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Can J Physiol Pharmacol. 1994 May;72(5):542-5.

Central neural mechanisms of touch and proprioception.

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Département de physiologie, Faculté de médecine, Université de Montréal, QC, Canada.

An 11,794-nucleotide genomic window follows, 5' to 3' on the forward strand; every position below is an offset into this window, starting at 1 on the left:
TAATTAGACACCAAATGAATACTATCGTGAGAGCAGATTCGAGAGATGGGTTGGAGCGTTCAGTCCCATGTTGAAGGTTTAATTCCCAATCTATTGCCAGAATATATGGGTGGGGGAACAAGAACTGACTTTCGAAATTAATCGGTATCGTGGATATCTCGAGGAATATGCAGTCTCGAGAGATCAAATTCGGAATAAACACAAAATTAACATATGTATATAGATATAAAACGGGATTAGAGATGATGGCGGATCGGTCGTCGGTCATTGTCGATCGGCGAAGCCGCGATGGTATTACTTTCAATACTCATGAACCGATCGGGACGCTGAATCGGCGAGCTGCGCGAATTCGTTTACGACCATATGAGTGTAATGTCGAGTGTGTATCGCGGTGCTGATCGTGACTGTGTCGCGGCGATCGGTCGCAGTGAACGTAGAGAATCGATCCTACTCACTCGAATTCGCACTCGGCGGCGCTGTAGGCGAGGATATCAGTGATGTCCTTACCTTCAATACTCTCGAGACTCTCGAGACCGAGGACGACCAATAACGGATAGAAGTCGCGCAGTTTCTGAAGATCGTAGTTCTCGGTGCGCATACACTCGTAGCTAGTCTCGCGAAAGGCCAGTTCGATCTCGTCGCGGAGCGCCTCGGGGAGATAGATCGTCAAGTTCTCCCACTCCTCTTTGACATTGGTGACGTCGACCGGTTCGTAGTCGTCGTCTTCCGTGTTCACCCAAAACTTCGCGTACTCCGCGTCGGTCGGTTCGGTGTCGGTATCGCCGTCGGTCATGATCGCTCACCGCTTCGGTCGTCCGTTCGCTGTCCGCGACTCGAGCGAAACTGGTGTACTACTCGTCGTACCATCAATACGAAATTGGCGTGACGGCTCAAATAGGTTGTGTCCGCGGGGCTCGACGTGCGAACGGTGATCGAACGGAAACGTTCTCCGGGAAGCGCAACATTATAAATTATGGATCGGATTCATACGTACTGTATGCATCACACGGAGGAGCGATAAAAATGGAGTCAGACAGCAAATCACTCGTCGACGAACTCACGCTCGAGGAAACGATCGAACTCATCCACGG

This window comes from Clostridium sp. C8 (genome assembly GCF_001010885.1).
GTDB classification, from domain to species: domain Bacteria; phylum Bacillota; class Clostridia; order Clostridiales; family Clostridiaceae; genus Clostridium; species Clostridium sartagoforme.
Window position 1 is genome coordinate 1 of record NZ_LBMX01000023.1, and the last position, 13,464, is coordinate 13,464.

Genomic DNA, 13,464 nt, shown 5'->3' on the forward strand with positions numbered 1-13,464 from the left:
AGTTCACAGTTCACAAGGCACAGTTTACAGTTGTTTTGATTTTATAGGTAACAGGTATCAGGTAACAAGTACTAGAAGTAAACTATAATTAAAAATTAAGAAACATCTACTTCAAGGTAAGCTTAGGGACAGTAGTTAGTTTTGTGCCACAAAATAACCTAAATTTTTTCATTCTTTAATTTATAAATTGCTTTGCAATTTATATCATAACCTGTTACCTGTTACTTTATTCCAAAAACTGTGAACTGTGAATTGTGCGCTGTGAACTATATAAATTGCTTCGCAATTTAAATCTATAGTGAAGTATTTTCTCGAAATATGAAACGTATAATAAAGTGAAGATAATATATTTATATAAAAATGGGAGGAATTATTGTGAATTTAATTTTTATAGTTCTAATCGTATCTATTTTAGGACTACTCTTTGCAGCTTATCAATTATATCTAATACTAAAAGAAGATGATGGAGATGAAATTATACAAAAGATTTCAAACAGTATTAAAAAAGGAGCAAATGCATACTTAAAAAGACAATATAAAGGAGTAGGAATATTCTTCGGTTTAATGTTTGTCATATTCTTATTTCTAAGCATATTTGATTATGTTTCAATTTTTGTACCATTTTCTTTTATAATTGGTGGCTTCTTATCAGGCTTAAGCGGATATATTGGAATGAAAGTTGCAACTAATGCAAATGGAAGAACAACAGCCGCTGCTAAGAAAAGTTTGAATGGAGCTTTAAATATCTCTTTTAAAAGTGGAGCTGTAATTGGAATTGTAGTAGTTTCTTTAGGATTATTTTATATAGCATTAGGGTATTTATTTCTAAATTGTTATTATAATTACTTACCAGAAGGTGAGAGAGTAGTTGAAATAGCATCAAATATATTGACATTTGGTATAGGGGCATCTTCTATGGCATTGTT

The argument is made that somesthesia is not strictly passive process, and its central neuronal mechanisms cannot be studied in all their complexity and subtlety by applying passive stimuli to uninterested or unconscious animals. The case is clear for kinesthesia. Peripheral proprioceptive signals are altered by active muscle contractions, and the central mechanisms of kinesthetic sensations should be studied during active movements. A similar case can be made for tactile discrimination. Ascending tactile afferents are subject to modulation during movement. Moreover, the generation of a central neural representation of the mechanical stimulus is only part of the tactile perceptual process. It is also influenced by the behavioral, attentive, and motivational state of the animal, whose effects can only be revealed in awake animals actively participating in discrimination tasks.

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